Leading Light erases painful St Leger memories for O’Briens
Father and son team take title at Doncaster and target Prix de l’Arc
Joseph O’Brien riding Leading Light to victory in The Ladbrokes St Leger at Doncaster. Photograph: Alan Crowhurst/Getty Images
Joseph O’Brien erased the painful memory of defeat for Triple Crown-seeking Camelot in the Ladbrokes St Leger at Doncaster 12 months ago with victory on Leading Light in the same colours.
Wearing the purple and white of Derrick Smith and also part-owned by Sue Magnier and Michael Tabor and trained by the jockey’s father, Aidan, Leading Light could be another star for the Coolmore and Ballydoyle team.
The 7 to 2 favourite, giving O’Brien junior his first Leger and the trainer his fourth as well as completing a full set of Classics in Britain and Ireland for Smith, proved well up to the task on Town Moor and put himself in line to be supplemented for the Qatar Prix de l’Arc de Triomphe.
Ridden positively, the Queen’s Vase winner finished a length and a quarter clear of the Oaks heroine Talent with twice Derby-placed Galileo Rock three-quarters of a length away in third.
The winning jockey said: “I was going to take my time but there wasn’t much pace early on, so I gave him a little nudge to get him up there. He was very relaxed and I got him where I wanted.
“He won a Group Three over a mile and a quarter on good to firm ground at the Curragh (in May) so he’s very versatile trip-wise.
“I suppose this makes it a little bit sweeter after last year, but there’s nothing I can about that now and you have to look forward.
“I don’t see why he shouldn’t go for the Arc. He races quite lazily and even though he’s won over a mile and six and over two in Ascot he doesn’t need to go that far. I’d have no trouble dropping him back to a mile and a half.
“It’s great to wear the cap for winning the Leger. I hope I can win another one.”
His father said: “Last year was what it was. There’s no point looking back and history is no good to anyone.
“This horse stays and he quickens. He’s a very solid horse, his form going into Ascot was mile and a quarter form. The lads wanted him to go for that race (Queen’s Vase) but he has plenty of class.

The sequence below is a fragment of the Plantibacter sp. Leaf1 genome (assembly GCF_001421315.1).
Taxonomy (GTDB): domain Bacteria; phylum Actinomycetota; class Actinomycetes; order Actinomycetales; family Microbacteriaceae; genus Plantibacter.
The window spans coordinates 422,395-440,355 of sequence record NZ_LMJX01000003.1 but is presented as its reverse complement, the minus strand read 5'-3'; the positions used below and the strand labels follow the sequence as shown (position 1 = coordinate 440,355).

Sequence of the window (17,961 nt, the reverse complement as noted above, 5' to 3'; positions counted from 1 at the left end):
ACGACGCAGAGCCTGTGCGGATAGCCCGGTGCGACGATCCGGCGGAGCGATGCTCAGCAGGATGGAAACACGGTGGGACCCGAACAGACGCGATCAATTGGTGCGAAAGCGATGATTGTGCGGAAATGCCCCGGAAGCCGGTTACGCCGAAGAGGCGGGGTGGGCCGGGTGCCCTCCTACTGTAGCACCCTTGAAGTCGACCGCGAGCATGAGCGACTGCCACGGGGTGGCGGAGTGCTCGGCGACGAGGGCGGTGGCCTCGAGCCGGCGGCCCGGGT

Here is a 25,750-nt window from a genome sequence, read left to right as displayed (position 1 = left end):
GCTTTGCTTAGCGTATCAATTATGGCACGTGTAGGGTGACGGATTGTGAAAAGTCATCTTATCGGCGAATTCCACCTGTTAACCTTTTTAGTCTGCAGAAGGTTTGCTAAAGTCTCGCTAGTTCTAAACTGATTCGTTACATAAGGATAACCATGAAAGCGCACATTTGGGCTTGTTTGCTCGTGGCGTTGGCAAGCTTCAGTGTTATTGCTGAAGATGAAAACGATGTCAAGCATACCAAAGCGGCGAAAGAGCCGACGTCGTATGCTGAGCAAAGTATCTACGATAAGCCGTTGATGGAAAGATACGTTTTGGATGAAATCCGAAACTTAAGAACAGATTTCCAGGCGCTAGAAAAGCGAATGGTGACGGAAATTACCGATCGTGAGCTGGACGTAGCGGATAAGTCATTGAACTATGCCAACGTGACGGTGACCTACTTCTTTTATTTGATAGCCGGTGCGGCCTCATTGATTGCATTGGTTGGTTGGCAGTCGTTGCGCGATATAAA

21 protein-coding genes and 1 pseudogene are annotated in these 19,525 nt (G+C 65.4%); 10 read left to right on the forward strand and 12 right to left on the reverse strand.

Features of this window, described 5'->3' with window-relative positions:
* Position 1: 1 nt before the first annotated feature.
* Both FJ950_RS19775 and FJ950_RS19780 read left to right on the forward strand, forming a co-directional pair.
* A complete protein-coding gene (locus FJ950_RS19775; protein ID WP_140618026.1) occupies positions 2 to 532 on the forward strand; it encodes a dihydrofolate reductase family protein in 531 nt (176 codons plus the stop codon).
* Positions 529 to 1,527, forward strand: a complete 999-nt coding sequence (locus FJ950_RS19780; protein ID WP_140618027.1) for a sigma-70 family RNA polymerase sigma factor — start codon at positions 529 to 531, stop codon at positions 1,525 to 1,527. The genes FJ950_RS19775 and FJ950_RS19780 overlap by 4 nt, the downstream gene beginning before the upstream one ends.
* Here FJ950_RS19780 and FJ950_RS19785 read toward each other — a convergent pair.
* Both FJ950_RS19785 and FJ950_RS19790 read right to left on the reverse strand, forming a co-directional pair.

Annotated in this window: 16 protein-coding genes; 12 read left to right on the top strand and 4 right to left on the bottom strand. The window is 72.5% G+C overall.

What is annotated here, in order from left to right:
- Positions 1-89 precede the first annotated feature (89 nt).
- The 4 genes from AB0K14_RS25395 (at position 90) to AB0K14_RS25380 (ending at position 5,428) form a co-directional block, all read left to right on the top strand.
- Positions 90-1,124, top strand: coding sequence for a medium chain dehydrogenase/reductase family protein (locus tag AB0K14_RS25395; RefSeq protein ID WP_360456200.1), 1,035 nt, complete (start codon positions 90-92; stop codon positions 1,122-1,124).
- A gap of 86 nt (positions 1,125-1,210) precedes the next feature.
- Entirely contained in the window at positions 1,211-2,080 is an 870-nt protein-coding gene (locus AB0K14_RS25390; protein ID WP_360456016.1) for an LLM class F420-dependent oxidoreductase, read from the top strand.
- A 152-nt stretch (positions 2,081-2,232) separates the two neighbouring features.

“He’s versatile trip-wise, it was a big jump up to two miles (at Ascot), he’s a good horse.
“The lads will make the decision (on where to run next) but it (the Arc) would be open to them if they wanted to do that. We’ll see, they’ll probably talk about it next week I’d say.
“I keep saying it, but it’s a privilege for us to be involved with the team. We really appreciate it, to have good horses to ride and train. It’s a big team effort and we’re a very small part of it.”
Coolmore supremo John Magnier said: “We will look at the Arc now, he’s got plenty of speed. We will talk about that.
“The ground in Paris is soft at the moment. We were going to run Camelot (in a trial at Longchamp on Sunday) so that would be doubtful and it would open it up for Leading Light, but he would have to be supplemented.
“We’ve always liked this horse and thought he was a good thing at Ascot (in the Queen’s Vase).
“He was going to have a prep over here but that didn’t happen so that was the worry, he should improve for the run.”
Ralph Beckett was delighted to see Talent bounce back to form after a below-par effort in the Irish Oaks.
He said: “The winner won well, but she has run well. I’m thrilled to bits with her and I feel like I have won as her last run was so bad in Ireland, for her to come back and do that it’s terrific.
“All being well, if the ground comes up similar to today, we’ll run in the fillies’ race at Ascot on Champions Day.”
David Wachman, son-in-law of Magnier, said of Galileo Rock: “He’s a wonderful horse, he ran a blinder but the Oaks winner just came and did us for second. The winner won very well. I suppose at least the right team won if we weren’t going to.
“We’ll see how comes out of the race, but he’s had a light enough campaign. I might travel him at the end of the year but I’ll speak to the owners.“